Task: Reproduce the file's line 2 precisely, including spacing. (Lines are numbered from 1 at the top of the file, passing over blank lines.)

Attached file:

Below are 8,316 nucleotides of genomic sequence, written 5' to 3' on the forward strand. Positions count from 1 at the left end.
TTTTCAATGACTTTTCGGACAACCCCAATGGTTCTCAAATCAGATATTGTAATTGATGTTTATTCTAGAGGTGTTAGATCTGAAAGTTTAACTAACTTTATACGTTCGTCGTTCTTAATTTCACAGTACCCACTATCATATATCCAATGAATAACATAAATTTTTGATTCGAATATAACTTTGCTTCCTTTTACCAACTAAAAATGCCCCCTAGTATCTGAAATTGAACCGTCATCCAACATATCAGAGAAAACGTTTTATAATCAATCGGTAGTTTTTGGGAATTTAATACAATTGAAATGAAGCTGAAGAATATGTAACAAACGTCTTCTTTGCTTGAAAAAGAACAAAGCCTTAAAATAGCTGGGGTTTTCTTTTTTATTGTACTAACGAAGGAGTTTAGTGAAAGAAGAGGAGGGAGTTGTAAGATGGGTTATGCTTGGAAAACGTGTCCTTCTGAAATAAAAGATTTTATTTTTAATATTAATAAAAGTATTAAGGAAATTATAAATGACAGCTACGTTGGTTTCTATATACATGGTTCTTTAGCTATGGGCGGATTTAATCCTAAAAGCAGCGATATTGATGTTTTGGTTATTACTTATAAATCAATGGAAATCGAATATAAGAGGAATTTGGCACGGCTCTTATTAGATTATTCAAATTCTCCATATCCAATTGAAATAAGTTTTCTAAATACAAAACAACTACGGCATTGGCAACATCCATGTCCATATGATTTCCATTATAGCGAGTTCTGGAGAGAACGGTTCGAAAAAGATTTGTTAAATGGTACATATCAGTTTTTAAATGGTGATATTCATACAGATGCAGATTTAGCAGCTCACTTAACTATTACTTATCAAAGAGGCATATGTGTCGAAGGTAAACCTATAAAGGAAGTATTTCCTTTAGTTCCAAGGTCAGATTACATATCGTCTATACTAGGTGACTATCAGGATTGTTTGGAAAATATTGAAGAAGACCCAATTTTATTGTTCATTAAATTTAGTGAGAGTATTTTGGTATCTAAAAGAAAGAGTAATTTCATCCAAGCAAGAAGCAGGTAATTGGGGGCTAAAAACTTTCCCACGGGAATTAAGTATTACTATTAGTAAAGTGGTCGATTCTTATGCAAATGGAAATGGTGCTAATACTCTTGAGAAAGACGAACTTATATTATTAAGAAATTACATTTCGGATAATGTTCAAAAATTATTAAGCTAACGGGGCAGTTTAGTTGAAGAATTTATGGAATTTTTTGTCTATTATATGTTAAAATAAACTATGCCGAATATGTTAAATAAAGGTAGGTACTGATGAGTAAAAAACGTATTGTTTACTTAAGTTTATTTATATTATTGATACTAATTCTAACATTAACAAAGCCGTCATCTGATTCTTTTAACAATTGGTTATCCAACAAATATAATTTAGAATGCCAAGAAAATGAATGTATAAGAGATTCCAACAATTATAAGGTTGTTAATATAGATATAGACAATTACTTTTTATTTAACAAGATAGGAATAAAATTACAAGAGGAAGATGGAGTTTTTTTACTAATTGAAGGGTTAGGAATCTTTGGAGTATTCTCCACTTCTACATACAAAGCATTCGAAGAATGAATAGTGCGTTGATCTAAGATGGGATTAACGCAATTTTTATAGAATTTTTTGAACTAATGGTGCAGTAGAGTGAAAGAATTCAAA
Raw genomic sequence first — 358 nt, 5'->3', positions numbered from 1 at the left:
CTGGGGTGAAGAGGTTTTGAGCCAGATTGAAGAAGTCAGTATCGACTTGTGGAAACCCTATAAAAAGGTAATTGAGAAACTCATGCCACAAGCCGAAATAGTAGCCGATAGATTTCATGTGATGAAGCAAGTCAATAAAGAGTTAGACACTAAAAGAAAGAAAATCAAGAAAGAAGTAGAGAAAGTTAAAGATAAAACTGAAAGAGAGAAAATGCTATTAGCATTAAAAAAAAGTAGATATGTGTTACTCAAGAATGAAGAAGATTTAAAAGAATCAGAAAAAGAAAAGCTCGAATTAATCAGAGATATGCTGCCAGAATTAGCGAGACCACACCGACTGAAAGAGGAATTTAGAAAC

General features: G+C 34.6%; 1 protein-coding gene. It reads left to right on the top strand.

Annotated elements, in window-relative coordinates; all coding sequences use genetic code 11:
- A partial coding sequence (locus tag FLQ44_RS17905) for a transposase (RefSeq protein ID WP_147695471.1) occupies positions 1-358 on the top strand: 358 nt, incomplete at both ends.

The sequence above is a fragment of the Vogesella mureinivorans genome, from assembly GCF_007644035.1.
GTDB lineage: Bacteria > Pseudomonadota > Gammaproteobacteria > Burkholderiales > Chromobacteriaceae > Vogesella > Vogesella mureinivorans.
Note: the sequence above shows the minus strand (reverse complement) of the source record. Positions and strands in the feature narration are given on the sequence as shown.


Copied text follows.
TTTTCAATGACTTTTCGGACAACCCCAATGGTTCTCAAATCAGATATTGTAATTGATGTTTATTCTAGAGGTGTTAGATCTGAAAGTTTAACTAACTTTATACGTTCGTCGTTCTTAATTTCACAGTACCCACTATCATATATCCAATGAATAACATAAATTTTTGATTCGAATATAACTTTGCTTCCTTTTACCAACTAAAAATGCCCCCTAGTATCTGAAATTGAACCGTCATCCAACATATCAGAGAAAACGTTTTATAATCAATCGGTAGTTTTTGGGAATTTAATACAATTGAAATGAAGCTGAAGAATATGTAACAAACGTCTTCTTTGCTTGAAAAAGAACAAAGCCTTAAAATAGCTGGGGTTTTCTTTTTTATTGTACTAACGAAGGAGTTTAGTGAAAGAAGAGGAGGGAGTTGTAAGATGGGTTATGCTTGGAAAACGTGTCCTTCTGAAATAAAAGATTTTATTTTTAATATTAATAAAAGTATTAAGGAAATTATAAATGACAGCTACGTTGGTTTCTATATACATGGTTCTTTAGCTATGGGCGGATTTAATCCTAAAAGCAGCGATATTGATGTTTTGGTTATTACTTATAAATCAATGGAAATCGAATATAAGAGGAATTTGGCACGGCTCTTATTAGATTATTCAAATTCTCCATATCCAATTGAAATAAGTTTTCTAAATACAAAACAACTACGGCATTGGCAACATCCATGTCCATATGATTTCCATTATAGCGAGTTCTGGAGAGAACGGTTCGAAAAAGATTTGTTAAATGGTACATATCAGTTTTTAAATGGTGATATTCATACAGATGCAGATTTAGCAGCTCACTTAACTATTACTTATCAAAGAGGCATATGTGTCGAAGGTAAACCTATAAAGGAAGTATTTCCTTTAGTTCCAAGGTCAGATTACATATCGTCTATACTAGGTGACTATCAGGATTGTTTGGAAAATATTGAAGAAGACCCAATTTTATTGTTCATTAAATTTAGTGAGAGTATTTTGGTATCTAAAAGAAAGAGTAATTTCATCCAAGCAAGAAGCAGGTAATTGGGGGCTAAAAACTTTCCCACGGGAATTAAGTATTACTATTAGTAAAGTGGTCGATTCTTATGCAAATGGAAATGGTGCTAATACTCTTGAGAAAGACGAACTTATATTATTAAGAAATTACATTTCGGATAATGTTCAAAAATTATTAAGCTAACGGGGCAGTTTAGTTGAAGAATTTATGGAATTTTTTGTCTATTATATGTTAAAATAAACTATGCCGAATATGTTAAATAAAGGTAGGTACTGATGAGTAAAAAACGTATTGTTTACTTAAGTTTATTTATATTATTGATACTAATTCTAACATTAACAAAGCCGTCATCTGATTCTTTTAACAATTGGTTATCCAACAAATATAATTTAGAATGCCAAGAAAATGAATGTATAAGAGATTCCAACAATTATAAGGTTGTTAATATAGATATAGACAATTACTTTTTATTTAACAAGATAGGAATAAAATTACAAGAGGAAGATGGAGTTTTTTTACTAATTGAAGGGTTAGGAATCTTTGGAGTATTCTCCACTTCTACATACAAAGCATTCGAAGAATGAATAGTGCGTTGATCTAAGATGGGATTAACGCAATTTTTATAGAATTTTTTGAACTAATGGTGCAGTAGAGTGAAAGAATTCAAA